The Home of Midwood Science Research

NYU Poly to hold STEMagination event in April

Posted on Wednesday, April 15, 2015 by for Extra Credit, Juniors, Sophomores.

Polytechnic School of Engineering will be hosting a series of workshops for high school students as part of an all day event called STEMagination on Sunday, April 19, 2015 from 10:00 AM to 4:30 PM. Each workshop consists of different activities ranging from challenges to competitions. Activities will be fun and engaging, but you don’t need to be a rocket scientist to succeed. By the end of the day, the basic principles of engineering and science will be revealed to you — principles you might not know you already now. You will also be able to speak to admissions office personnel about NYU Poly or college in general.

STEMagination is organized by the NYU Society of Asian Scientists and Engineers (SASE) in partnership with the White House Initiative for Asian Americans and Pacific Islanders (AAPI). This event is open to high school students of all ethnicities. Interested students should register using this Eventbrite web page. Space is limited. Students that provide evidence of participation will receive extra credit.

Health Professions Recruitment and Exposure Program

Posted on Monday, October 27, 2014 by for Extra Credit, Juniors, Sophomores.


HPREP 2015 Application Packet

Must be postmarked no later than
Wednesday, November 5, 2014.

The Health Professions Recruitment and Exposure Program (HPREP) is an enrichment program for 10th and 11th graders at the Weill Cornell Medical College on the Upper East Side of Manhattan. It is a national program addressing the issues of declining enrollment rates of underrepresented minorities, specifically in medicine and generally in the health professions. HPREP exposes high school sophomores and juniors to science-related activities and teaches students about the steps needed to become a physician or other health care provider.

The program consists of ten (10) two and a half hour sessions held on Friday afternoons during the months of January, February, and March. Students will attend lectures given by physicians at The Joan and Sanford I. Weill Cornell Medical College. They will also participate in small group workshops led by Weill Cornell medical students. All participants will be required to submit a research paper on an approved topic of interest in medicine at the conclusion of the program. At the end of the program, two participants will receive a College Book Scholarship, to be used during their first year of college enrollment.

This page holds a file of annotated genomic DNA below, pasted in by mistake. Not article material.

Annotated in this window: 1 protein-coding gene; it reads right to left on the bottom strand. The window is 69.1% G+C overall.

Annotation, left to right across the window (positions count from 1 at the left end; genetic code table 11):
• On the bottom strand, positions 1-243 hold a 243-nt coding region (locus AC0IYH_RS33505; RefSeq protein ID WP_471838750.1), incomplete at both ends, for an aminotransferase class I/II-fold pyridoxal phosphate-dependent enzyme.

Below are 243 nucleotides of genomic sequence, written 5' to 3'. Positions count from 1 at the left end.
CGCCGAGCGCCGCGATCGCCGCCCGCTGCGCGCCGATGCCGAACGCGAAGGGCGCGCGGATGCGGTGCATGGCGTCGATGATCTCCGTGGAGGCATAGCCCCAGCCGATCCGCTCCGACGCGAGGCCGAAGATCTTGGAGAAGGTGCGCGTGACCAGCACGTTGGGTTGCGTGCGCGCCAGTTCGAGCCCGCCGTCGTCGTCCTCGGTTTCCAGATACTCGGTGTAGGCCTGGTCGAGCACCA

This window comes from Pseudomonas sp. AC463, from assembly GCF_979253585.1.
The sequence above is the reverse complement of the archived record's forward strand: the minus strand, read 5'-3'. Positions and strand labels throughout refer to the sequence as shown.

2014 Major Trends in Modern Cancer Research

Posted on Monday, October 27, 2014 by for Extra Credit, Juniors, Lectures, Seniors, Sophomores.

On Thursday, November 6, 2014, Memorial Sloan Kettering Cancer Center will host its ninth annual Major Trends in Modern Cancer Research lecture for high school and college students. (Members of the public are also welcome to attend.) The event will take place from 5:30–7:30 PM on the first floor of Memorial Sloan Kettering's Rockefeller Research Laboratories building (430 East 67th Street, between York and First Avenues).

Registration is easy, but finding a seat with a good view isn't. This event has gotten so popular that the folks at MSKCC needed to set up satellite viewing stations in adjacent conference rooms. Get there a bit early if possible. Light refreshments have traditionally been served before the lectures begin (pizza, chips, fruit, soda, coffee). Single use MetroCards will be made available for any student who needs one to attend.

One point of extra credit will be awarded to all students who attend and complete this assignment for any one of the speakers. (Consult the Extra Credit webpage for more info.) Official attendance is taken by group photo at the end of the event. Place your completed (typed) assignment in my mailbox in the Research Room at any time during the school day on Friday, November 7.

     
Craig B. Thompson   Moderator